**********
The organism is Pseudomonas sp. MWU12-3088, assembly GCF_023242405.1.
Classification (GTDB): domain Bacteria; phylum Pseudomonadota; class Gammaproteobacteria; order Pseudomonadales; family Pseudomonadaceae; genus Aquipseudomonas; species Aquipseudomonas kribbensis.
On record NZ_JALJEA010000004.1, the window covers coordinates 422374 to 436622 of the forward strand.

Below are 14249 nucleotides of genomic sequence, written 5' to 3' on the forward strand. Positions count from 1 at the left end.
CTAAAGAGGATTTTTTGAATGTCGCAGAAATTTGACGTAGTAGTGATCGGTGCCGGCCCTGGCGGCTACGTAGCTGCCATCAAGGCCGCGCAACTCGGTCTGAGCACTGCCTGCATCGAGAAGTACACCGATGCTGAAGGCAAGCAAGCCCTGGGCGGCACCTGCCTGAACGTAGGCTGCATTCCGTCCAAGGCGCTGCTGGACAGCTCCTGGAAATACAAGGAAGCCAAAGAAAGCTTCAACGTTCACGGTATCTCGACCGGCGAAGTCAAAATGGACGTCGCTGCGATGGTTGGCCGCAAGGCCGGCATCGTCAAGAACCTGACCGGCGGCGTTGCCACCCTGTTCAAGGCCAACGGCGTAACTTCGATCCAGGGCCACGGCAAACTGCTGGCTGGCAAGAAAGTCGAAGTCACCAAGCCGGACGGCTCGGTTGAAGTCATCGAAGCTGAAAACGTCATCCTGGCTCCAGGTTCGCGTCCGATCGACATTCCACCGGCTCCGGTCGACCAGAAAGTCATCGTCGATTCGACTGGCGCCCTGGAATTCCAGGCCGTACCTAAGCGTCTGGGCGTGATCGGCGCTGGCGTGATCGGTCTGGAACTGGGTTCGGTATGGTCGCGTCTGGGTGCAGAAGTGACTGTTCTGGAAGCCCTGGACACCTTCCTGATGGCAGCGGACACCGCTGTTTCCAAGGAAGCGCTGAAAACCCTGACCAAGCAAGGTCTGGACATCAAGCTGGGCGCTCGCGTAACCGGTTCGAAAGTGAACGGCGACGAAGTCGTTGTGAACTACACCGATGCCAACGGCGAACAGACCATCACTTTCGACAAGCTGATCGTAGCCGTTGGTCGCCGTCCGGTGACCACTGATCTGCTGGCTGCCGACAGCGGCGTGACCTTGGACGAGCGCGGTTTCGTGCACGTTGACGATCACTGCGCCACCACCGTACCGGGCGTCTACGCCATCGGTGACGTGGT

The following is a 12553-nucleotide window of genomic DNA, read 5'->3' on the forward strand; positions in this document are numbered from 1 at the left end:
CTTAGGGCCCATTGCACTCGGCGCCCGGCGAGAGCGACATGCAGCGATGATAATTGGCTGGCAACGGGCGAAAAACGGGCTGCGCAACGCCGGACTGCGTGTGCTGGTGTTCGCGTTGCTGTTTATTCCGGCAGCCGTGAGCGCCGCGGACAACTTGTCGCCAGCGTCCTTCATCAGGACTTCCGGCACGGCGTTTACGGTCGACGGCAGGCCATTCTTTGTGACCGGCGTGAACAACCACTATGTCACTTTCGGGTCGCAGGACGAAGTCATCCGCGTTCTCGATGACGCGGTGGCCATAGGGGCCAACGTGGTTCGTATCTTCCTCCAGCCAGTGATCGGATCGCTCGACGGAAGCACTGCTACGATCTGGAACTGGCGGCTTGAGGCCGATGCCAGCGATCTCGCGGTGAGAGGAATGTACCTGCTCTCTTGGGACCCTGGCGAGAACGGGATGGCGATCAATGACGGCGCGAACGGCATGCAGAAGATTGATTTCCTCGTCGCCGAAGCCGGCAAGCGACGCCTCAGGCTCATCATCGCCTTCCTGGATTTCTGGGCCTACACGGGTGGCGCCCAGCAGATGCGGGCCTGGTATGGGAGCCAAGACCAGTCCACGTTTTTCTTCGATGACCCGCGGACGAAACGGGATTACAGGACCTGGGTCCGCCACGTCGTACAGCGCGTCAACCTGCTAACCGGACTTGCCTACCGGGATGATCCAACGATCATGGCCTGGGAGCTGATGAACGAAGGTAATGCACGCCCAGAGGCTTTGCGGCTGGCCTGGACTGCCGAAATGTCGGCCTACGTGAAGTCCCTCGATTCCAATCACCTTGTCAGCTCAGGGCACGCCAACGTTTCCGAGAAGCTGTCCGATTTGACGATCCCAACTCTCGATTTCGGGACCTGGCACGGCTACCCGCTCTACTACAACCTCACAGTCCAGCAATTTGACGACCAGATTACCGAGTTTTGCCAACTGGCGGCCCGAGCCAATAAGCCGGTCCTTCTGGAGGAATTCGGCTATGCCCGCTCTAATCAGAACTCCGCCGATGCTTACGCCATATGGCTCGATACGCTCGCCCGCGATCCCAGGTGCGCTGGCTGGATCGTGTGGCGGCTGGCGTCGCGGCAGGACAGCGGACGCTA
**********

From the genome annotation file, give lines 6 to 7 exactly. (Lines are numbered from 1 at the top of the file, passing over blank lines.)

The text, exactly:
The following is a 12553-nucleotide window of genomic DNA, read 5'->3' on the forward strand; positions in this document are numbered from 1 at the left end:
CTTAGGGCCCATTGCACTCGGCGCCCGGCGAGAGCGACATGCAGCGATGATAATTGGCTGGCAACGGGCGAAAAACGGGCTGCGCAACGCCGGACTGCGTGTGCTGGTGTTCGCGTTGCTGTTTATTCCGGCAGCCGTGAGCGCCGCGGACAACTTGTCGCCAGCGTCCTTCATCAGGACTTCCGGCACGGCGTTTACGGTCGACGGCAGGCCATTCTTTGTGACCGGCGTGAACAACCACTATGTCACTTTCGGGTCGCAGGACGAAGTCATCCGCGTTCTCGATGACGCGGTGGCCATAGGGGCCAACGTGGTTCGTATCTTCCTCCAGCCAGTGATCGGATCGCTCGACGGAAGCACTGCTACGATCTGGAACTGGCGGCTTGAGGCCGATGCCAGCGATCTCGCGGTGAGAGGAATGTACCTGCTCTCTTGGGACCCTGGCGAGAACGGGATGGCGATCAATGACGGCGCGAACGGCATGCAGAAGATTGATTTCCTCGTCGCCGAAGCCGGCAAGCGACGCCTCAGGCTCATCATCGCCTTCCTGGATTTCTGGGCCTACACGGGTGGCGCCCAGCAGATGCGGGCCTGGTATGGGAGCCAAGACCAGTCCACGTTTTTCTTCGATGACCCGCGGACGAAACGGGATTACAGGACCTGGGTCCGCCACGTCGTACAGCGCGTCAACCTGCTAACCGGACTTGCCTACCGGGATGATCCAACGATCATGGCCTGGGAGCTGATGAACGAAGGTAATGCACGCCCAGAGGCTTTGCGGCTGGCCTGGACTGCCGAAATGTCGGCCTACGTGAAGTCCCTCGATTCCAATCACCTTGTCAGCTCAGGGCACGCCAACGTTTCCGAGAAGCTGTCCGATTTGACGATCCCAACTCTCGATTTCGGGACCTGGCACGGCTACCCGCTCTACTACAACCTCACAGTCCAGCAATTTGACGACCAGATTACCGAGTTTTGCCAACTGGCGGCCCGAGCCAATAAGCCGGTCCTTCTGGAGGAATTCGGCTATGCCCGCTCTAATCAGAACTCCGCCGATGCTTACGCCATATGGCTCGATACGCTCGCCCGCGATCCCAGGTGCGCTGGCTGGATCGTGTGGCGGCTGGCGTCGCGGCAGGACAGCGGACGCTA